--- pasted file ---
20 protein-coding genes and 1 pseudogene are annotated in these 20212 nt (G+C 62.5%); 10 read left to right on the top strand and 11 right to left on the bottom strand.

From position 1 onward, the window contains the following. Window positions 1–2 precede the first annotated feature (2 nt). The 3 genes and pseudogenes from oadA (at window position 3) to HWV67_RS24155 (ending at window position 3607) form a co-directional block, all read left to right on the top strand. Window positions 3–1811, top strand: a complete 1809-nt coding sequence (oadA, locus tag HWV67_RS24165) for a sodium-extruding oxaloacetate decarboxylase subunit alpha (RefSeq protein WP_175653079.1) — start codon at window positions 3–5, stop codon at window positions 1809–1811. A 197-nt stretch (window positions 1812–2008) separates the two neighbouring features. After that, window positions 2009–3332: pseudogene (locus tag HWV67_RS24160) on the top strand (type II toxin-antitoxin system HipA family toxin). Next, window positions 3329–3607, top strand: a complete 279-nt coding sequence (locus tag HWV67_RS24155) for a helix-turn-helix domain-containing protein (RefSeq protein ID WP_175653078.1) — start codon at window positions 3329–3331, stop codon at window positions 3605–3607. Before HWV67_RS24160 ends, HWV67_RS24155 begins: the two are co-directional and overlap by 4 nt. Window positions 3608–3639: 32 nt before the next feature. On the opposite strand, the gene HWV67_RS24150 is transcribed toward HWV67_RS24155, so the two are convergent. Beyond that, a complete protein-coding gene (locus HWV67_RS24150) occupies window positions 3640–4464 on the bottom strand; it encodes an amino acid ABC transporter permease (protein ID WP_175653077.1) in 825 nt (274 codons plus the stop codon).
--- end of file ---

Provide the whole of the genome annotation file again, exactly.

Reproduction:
20 protein-coding genes and 1 pseudogene are annotated in these 20212 nt (G+C 62.5%); 10 read left to right on the top strand and 11 right to left on the bottom strand.

From position 1 onward, the window contains the following. Window positions 1–2 precede the first annotated feature (2 nt). The 3 genes and pseudogenes from oadA (at window position 3) to HWV67_RS24155 (ending at window position 3607) form a co-directional block, all read left to right on the top strand. Window positions 3–1811, top strand: a complete 1809-nt coding sequence (oadA, locus tag HWV67_RS24165) for a sodium-extruding oxaloacetate decarboxylase subunit alpha (RefSeq protein WP_175653079.1) — start codon at window positions 3–5, stop codon at window positions 1809–1811. A 197-nt stretch (window positions 1812–2008) separates the two neighbouring features. After that, window positions 2009–3332: pseudogene (locus tag HWV67_RS24160) on the top strand (type II toxin-antitoxin system HipA family toxin). Next, window positions 3329–3607, top strand: a complete 279-nt coding sequence (locus tag HWV67_RS24155) for a helix-turn-helix domain-containing protein (RefSeq protein ID WP_175653078.1) — start codon at window positions 3329–3331, stop codon at window positions 3605–3607. Before HWV67_RS24160 ends, HWV67_RS24155 begins: the two are co-directional and overlap by 4 nt. Window positions 3608–3639: 32 nt before the next feature. On the opposite strand, the gene HWV67_RS24150 is transcribed toward HWV67_RS24155, so the two are convergent. Beyond that, a complete protein-coding gene (locus HWV67_RS24150) occupies window positions 3640–4464 on the bottom strand; it encodes an amino acid ABC transporter permease (protein ID WP_175653077.1) in 825 nt (274 codons plus the stop codon).